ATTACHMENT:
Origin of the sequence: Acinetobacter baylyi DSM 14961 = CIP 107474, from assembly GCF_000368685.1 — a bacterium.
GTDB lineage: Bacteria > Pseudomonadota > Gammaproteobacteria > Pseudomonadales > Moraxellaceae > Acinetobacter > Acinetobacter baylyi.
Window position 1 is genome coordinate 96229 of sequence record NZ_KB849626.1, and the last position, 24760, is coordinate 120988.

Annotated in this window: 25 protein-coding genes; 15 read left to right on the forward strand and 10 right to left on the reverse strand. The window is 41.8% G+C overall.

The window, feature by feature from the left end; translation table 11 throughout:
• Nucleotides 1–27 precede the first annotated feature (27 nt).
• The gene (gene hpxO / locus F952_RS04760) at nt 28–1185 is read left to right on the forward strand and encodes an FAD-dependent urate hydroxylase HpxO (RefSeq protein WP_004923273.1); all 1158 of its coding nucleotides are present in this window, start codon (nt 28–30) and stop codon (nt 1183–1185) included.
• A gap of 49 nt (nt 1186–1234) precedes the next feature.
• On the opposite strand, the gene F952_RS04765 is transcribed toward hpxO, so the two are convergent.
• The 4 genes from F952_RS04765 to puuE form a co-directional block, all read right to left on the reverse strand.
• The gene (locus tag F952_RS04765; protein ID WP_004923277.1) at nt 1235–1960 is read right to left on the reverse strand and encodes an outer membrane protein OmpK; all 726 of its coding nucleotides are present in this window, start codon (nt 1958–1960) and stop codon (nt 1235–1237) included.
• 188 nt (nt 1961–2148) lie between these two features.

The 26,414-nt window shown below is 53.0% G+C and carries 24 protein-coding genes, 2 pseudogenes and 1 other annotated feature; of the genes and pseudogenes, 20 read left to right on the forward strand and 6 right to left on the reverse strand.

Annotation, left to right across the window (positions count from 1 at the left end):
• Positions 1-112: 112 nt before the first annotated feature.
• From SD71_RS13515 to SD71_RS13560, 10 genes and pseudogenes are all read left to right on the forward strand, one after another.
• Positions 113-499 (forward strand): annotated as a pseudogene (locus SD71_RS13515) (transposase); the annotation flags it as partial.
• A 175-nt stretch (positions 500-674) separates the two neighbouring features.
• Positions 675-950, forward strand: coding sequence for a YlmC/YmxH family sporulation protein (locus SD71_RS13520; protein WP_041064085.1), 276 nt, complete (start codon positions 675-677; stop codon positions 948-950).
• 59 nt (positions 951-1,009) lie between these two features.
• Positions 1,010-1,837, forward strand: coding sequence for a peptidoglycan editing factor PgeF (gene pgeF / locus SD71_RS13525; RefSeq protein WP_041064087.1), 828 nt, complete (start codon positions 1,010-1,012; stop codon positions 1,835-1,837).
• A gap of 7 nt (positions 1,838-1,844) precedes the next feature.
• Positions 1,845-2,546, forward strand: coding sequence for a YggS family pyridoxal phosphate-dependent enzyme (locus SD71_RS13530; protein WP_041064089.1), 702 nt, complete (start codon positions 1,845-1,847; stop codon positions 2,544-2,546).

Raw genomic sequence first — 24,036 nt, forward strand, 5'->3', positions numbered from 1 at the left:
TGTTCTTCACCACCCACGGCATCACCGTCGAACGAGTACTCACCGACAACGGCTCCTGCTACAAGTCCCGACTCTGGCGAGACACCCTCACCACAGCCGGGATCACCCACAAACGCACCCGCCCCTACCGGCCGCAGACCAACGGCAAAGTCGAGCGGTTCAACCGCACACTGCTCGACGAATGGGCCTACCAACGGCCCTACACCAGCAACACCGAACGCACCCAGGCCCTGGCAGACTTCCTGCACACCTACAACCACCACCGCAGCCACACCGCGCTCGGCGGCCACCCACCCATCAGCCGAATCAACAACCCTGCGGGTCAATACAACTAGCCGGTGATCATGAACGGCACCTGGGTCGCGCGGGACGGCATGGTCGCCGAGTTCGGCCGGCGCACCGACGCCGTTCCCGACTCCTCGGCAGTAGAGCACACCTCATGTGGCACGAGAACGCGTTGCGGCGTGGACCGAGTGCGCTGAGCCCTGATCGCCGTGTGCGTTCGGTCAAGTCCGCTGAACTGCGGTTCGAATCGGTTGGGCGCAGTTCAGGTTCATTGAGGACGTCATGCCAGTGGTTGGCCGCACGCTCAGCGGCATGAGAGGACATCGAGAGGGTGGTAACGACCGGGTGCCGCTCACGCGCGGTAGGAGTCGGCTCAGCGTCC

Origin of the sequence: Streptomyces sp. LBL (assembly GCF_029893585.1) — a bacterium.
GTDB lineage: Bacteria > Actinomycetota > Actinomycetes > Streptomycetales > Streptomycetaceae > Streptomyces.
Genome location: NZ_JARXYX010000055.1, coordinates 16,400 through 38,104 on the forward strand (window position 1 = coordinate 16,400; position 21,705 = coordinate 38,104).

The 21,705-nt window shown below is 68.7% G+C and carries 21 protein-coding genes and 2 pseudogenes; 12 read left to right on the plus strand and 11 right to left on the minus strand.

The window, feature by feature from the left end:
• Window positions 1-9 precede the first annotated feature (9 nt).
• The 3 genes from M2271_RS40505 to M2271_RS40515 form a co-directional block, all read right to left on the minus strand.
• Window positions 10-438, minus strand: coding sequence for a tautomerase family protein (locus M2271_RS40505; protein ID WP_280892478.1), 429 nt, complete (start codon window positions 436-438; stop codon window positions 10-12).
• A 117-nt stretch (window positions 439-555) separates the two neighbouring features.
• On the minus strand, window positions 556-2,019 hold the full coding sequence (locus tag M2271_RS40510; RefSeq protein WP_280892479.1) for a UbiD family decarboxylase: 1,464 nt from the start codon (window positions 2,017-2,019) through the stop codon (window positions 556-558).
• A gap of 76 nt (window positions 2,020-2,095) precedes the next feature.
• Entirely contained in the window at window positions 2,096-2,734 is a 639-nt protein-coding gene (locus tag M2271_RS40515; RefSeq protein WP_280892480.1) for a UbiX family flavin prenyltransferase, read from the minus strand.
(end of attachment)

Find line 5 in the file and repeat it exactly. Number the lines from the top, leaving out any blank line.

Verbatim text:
The window, feature by feature from the left end; translation table 11 throughout: